• According to Vitruvius (vii., preface) he lived during the age of Ptolemy Philadelphus (285-247 B.C.), by whom he was crucified as the punishment of his criticisms on the king.

    0
    0
  • by 750, in the south-eastern part of the town; within it was a square tower or fort; a portico of entrance and an avenue of rows of sphinxes was added in Ptolemaic times, as is shown by the foundation deposits found at the corners of the portico; these consisted of models of the tools and materials used in the buildings, models of instruments for sacrifice or ceremonies, and cartouches of King Ptolemy Philadelphus.

    0
    0
  • On the other hand, there are the curious and puzzling catalogues of Aristotelian books, one given by Diogenes Laertius, another by an anonymous commentator (perhaps Hesychius of Miletus) quoted in the notes of Gilles Menage on Diogenes Laertius, and known as " Anonymus Menagii," and a third copied by two Arabian writers from Ptolemy, perhaps King Ptolemy Philadelphus, son of the founder of the library at Alexandria.

    0
    0
  • Philadelphus, but the middle of the 2nd century is more probable.

    0
    0
  • The country inland belonged in the middle ages to the Beja, but the trading places seem to have been always in the hands of foreigners since Ptolemais Theron was established by Ptolemy Philadelphus for intercourse with the elephant hunters.

    0
    0
  • Philadelphus, and began to recover itself as an autonomous municipality.

    0
    0
  • By enrolling it in the Achaean League he secured it against Macedonia, and with funds received from Ptolemy Philadelphus he pacified the returned exiles.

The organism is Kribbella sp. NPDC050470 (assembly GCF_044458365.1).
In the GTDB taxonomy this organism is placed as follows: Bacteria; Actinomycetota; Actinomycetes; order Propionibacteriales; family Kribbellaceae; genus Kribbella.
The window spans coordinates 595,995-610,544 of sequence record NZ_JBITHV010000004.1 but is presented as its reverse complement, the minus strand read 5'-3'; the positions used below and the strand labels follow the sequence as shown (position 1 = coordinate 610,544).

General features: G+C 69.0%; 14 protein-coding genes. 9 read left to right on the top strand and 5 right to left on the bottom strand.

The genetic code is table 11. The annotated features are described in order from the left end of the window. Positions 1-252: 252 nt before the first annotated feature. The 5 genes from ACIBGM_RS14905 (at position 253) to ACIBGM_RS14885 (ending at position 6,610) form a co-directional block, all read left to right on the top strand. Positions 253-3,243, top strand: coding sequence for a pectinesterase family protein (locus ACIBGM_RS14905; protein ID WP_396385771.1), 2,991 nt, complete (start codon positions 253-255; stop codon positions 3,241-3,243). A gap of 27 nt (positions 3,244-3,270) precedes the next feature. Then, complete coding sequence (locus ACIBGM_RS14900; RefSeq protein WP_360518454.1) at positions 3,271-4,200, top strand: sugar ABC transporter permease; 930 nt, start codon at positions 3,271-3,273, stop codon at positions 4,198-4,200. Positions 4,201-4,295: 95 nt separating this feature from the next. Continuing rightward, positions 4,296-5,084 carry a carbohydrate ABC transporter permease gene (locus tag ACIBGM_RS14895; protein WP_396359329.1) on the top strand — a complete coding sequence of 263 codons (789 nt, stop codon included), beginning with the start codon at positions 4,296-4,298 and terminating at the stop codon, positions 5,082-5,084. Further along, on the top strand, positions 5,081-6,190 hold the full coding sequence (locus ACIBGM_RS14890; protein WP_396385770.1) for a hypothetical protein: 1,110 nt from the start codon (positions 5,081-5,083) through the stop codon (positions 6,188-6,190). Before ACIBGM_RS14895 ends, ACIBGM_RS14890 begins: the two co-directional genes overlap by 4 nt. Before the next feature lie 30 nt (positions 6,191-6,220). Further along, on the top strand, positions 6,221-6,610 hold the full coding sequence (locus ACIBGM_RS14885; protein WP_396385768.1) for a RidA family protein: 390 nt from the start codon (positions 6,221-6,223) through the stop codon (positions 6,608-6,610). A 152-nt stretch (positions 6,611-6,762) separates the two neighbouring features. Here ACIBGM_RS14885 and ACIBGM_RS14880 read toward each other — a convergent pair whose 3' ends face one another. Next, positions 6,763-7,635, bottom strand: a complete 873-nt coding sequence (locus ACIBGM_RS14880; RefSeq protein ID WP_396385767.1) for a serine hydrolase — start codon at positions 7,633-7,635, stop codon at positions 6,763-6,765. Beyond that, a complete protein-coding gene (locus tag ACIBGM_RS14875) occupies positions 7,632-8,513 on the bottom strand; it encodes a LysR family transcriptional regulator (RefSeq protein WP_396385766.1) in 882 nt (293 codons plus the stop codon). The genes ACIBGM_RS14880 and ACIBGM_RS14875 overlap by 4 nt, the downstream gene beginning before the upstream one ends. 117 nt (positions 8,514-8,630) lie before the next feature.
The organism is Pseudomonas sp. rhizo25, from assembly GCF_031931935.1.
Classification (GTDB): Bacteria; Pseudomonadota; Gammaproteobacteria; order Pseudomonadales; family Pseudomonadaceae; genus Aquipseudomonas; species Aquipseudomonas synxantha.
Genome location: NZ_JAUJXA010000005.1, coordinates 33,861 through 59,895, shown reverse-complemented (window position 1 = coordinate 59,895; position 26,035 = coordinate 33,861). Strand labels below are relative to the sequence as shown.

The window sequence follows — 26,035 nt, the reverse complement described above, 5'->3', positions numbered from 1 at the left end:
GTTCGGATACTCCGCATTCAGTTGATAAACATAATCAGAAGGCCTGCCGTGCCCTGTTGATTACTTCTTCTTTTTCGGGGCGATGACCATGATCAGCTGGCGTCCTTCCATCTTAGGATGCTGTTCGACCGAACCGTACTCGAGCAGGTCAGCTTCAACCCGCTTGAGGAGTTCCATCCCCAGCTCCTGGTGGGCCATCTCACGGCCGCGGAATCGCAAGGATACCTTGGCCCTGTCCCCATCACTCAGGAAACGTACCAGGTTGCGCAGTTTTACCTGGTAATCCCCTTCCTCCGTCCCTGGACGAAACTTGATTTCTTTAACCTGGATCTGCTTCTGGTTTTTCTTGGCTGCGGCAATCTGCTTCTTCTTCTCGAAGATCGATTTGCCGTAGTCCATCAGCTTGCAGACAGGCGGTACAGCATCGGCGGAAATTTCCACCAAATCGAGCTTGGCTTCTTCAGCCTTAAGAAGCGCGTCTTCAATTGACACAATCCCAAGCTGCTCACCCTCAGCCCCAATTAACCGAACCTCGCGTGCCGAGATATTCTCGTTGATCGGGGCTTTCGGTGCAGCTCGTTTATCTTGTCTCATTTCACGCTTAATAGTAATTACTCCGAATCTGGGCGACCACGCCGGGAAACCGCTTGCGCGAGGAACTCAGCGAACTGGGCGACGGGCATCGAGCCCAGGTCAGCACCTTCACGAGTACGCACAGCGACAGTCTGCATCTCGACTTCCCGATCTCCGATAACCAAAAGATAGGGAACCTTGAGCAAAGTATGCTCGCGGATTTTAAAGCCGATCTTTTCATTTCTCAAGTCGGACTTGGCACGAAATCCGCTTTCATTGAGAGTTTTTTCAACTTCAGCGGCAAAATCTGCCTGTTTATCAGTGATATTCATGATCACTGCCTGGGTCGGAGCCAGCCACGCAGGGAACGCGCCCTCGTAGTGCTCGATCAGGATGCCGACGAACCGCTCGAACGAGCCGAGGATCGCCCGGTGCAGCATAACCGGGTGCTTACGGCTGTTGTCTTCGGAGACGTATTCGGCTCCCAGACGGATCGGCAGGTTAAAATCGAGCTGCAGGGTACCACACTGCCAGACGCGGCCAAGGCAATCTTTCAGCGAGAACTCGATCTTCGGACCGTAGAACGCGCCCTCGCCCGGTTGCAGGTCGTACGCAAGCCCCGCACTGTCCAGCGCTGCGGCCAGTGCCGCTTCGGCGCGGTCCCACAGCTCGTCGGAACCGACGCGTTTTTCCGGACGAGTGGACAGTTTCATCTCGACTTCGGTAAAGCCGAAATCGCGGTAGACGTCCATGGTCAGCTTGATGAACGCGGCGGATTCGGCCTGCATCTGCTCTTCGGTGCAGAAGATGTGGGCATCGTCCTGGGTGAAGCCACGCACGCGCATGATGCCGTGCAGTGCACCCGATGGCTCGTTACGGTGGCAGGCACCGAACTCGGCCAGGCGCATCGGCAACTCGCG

0
    0
  • Philadelphus - Mock Orange.

    0
    0
  • Philadelphus, but Arsinoe, disliking the projected alliance, induced Demetrius the Fair, son of Demetrius Poliorcetes, to accept the throne of Cyrene as husband of Berenice.

    0
    0
  • He flourished at Alexandria in the time of Ptolemy Philadelphus (285-247 B.C.).

    0
    0
  • The poet, himself of Syracuse, went to and fro between the courts of Hiero and Ptolemy Philadelphus; but his poetry is essentially Sicilian.

    0
    0
  • Enlarged by Ptolemy Philadelphus I.

    0
    0
  • and by Darius Hystaspes, and at length finished by Ptolemy Philadelphus.

    0
    0
  • The non-literary Greek remains in papyri and inscriptions which are being found in great abundance throw a flood of light on life in Egypt and the administration of the country from the time of Ptolemy Philadelphus to the Arab conquest.

    0
    0
  • a fragment of such a decree, directed by Horemheb of theXVIIIth Dynasty against oppression of the peasantry by officials and prescribing penalties, is preserved on a stela in the temple of Karnak, and enactments of Ptolemy Philadelphus and Euergetes II.

    0
    0
  • Under Ptolemy Philadelphus Greek documents begin to be numerous: under Euergetes II.